Silver spoon (cochlear), one of a set of ten spoons (1994,0408.81-90) with ownership inscriptions of Aurelius Ursicinus. The spoon has a pear-shaped bowl, a closed C-scroll offset, and a plain, slightly chamfered handle with the inscription AVRVRSICINI neatly incised along the upper surface at the bowl end. The inscription is inlaid with niello. Within the bowl, the letters alpha and omega flanking a chi-rho monogram are inscribed in a dotted or punched technique.
- Excavated/Findspot: Hoxne (Hoxne hoard)
- (Europe,British Isles,England,Suffolk,Hoxne (parish))
- Length: 210 millimetres
- Length: 68 millimetres (bowl)
- Width: 33 millimetres (bowl)
- Weight: 25.6 grammes
Inscription Typesacred monogram
Inscription Positionwithin bowl
Inscription ContentChi-Rho, alpha and omega
Inscription CommentProbably a secondary inscription
Inscription Positionupper surface of handle at bowl end.
Inscription Translation(property of) Aurelius Ursicinus
The Aurelius Ursicinus spoons from the Hoxne hoard
Roman Britain, buried in the 5th century AD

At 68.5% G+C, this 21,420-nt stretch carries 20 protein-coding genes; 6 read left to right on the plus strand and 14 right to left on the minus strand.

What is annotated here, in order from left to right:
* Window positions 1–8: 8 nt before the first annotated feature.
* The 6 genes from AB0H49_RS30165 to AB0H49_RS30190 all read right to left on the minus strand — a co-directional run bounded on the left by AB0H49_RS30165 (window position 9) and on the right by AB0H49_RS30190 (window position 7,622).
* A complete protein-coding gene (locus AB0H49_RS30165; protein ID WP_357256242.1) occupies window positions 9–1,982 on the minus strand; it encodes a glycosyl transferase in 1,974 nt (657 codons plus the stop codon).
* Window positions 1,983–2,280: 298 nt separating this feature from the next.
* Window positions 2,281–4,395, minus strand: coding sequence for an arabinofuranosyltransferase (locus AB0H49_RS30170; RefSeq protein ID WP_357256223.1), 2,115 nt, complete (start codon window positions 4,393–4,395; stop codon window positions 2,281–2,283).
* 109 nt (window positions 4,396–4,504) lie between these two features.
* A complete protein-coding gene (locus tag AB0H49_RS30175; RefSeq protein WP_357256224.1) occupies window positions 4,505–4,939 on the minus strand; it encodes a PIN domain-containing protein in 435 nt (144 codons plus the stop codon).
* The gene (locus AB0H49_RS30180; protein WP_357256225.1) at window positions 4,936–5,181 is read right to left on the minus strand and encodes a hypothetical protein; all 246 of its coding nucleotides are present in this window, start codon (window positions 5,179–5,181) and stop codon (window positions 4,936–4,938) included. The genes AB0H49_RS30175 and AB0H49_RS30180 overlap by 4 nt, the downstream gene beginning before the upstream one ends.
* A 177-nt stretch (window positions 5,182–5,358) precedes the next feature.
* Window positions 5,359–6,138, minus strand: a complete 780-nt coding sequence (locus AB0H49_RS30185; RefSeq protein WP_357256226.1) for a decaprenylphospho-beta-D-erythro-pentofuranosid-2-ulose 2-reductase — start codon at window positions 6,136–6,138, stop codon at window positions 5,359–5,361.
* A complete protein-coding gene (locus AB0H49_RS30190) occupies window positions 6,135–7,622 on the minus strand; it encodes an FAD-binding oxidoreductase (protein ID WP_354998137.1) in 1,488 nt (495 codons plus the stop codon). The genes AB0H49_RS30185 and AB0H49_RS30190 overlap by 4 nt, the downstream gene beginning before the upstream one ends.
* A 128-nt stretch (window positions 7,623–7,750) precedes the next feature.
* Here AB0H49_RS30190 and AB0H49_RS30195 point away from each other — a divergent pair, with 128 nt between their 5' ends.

Found at Hoxne, Suffolk (1992)
The Hoxne (pronounced 'Hoxon') hoard is the richest find of treasure from Roman Britain. Alongside the approximately 15,000 coins were many other precious objects, buried for safety at a time when Britain was passing out of Roman control. They include by far the largest collection of spoons in any late Roman hoard.
This set of spoons comprises five of each principal type. It may not be complete. The inscriptions within the bowls of the cigni and on the handles of the cochlearia are neatly engraved and enhanced with an inlay of niello. They are marks of ownership, and give the name Aurelius Ursicinus. Although the ten inscriptions are the largest number with one name in the hoard, we cannot assume that this individual owned the whole treasure, as several other names also occur. Unfortunately, Aurelius Ursicinus cannot be identified with any historically recorded person.
On display: G49/dc23
1994-1995 Oct-Jan, Ipswich Museum, The Hoxne Treasure
Britain, Europe and Prehistory
- T304 (Treasure number)
If you’ve noticed a mistake or have any further information about this object, please email: email@example.com
Object reference number: BCB90888
British Museum collection data is also available in the W3C open data standard, RDF, allowing it to join and relate to a growing body of linked data published by organisations around the world.
The Museum makes its collection database available to be used by scholars around the world. Donations will help support curatorial, documentation and digitisation projects.